Showing up is what gets the work done

Oil and Gas meeting in 2014

This being the last column I have the privilege to write for The Durango Herald, there’s a certain pressure I feel to pen a magnum opus of sorts.

Let me pour some cold water on that thought. No brilliant summation is forthcoming, primarily because such brilliance and the transformative power we believe it holds is a myth. Power yields only to sustained pressure.

Leaders come and go. Speeches are given and forgotten. Columns (and more columns) are written and, well, forgotten, too.

Movements overcome not through brilliance or bright flashes of action, but by people slowly grinding through the tedious work of change, day after day after day.

The myth of brilliance is like the myth of the American Dream: While it claims to inspire, the brightness of its light blinds people to the actual mechanics at play. Rather than doing our dull part as if our dull part was the only part that mattered, we look for heroes and exalt in imaginary decisive battles.

Bollocks. I’d like to share a simple observation. Our community is made and remade by people who show up. Period.

There are a hundred reasons not to show up. The job, the kids, the house, and when that’s all done – can’t I just get a moment to myself?

Fair enough.

Here, though, are a few really good reasons to show up. 1) Our world is in a bad way and people are hurting. 2) The future is looking kind of dim. 3) You have a role to play in helping fix this mess. Really.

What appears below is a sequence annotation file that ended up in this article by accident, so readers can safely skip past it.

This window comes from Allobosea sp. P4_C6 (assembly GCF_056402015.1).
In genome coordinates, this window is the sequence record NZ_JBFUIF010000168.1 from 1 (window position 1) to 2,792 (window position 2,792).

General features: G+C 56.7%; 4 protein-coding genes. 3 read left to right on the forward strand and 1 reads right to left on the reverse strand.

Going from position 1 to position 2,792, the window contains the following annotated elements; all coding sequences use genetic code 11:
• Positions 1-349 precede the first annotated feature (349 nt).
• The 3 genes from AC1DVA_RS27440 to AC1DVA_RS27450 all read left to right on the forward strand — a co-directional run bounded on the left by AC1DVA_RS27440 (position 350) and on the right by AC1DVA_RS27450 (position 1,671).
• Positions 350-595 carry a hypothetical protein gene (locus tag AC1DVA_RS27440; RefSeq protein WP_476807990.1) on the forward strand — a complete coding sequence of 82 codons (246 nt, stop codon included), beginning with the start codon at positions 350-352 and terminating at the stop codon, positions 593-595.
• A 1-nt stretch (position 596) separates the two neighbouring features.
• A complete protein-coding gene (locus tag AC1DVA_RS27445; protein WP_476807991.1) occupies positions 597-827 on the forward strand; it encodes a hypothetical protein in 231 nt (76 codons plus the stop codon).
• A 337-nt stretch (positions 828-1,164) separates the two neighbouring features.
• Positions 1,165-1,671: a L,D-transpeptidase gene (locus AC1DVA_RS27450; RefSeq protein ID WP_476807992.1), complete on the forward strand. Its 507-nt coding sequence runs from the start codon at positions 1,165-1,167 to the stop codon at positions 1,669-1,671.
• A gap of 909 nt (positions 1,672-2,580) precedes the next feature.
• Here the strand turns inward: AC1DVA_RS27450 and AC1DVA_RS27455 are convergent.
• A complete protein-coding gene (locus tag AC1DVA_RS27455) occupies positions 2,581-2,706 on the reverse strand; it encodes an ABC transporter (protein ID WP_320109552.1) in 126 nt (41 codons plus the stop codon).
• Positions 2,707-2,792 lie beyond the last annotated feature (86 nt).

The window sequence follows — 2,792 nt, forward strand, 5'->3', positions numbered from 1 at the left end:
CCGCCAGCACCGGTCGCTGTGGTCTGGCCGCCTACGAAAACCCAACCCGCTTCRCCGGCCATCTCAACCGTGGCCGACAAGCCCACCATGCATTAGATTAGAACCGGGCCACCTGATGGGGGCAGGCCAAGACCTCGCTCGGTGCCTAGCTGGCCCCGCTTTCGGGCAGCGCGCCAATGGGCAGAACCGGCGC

I didn’t grow up in a family that engaged much in civics (though I do remember that my 5-foot-tall mother could cut a fierce figure on the nurse’s picket line with that Irish brogue. Go unions.)

That lack of modeling truly left me unaware that civic participation was a thing. Although this is an oversimplification, the story goes: and then I got a job at the San Juan Citizens Alliance.

I excel at being woefully inexperienced for jobs I surreptitiously land, and my start at the Alliance was no exception. There was, however, something very different about this organization.

You see, San Juan Citizens Alliance was born out of regular folks’ desire to make their community a better place. No special skills. No high-minded ideology or polished spokespeople. Just neighbors who cared and felt an obstinate need to be counted.

Thirty-years and a handful of paid staff later, the same spirit moves through the organization today.

If you have ever wanted to engage in civic life but wondered where to start, join the Alliance. We’re not flashy. The work we do? It’s kind of hard, but it’s the non-flashy hard work that gets people connected locally and gets things done.

When you think of Charlie Chaplin, you probably don’t think of high drama. Let me change that perception. In 1940, Chaplin wrote, directed, produced, scored and starred in his first sound film, a satire of fascism titled “The Great Dictator.” The movie’s final monologue is perhaps one of cinema’s greatest, and they are the words I’ll leave you with.

If we all show up, I hope they’ll ring true.

“To those who can hear me, I say – do not despair. The misery that is now upon us is but the passing of greed – the bitterness of men who fear the way of human progress. The hate of men will pass, and dictators die, and the power they took from the people will return to the people. And so long as men die, liberty will never perish.”

This content first published in The Durango Herald’s Thinking Green Column here.

Dan Olson, former executive director of the San Juan Citizens Alliance, is now a proud, dues-paying member. Email him at danielpatrickolson@gmail.com.

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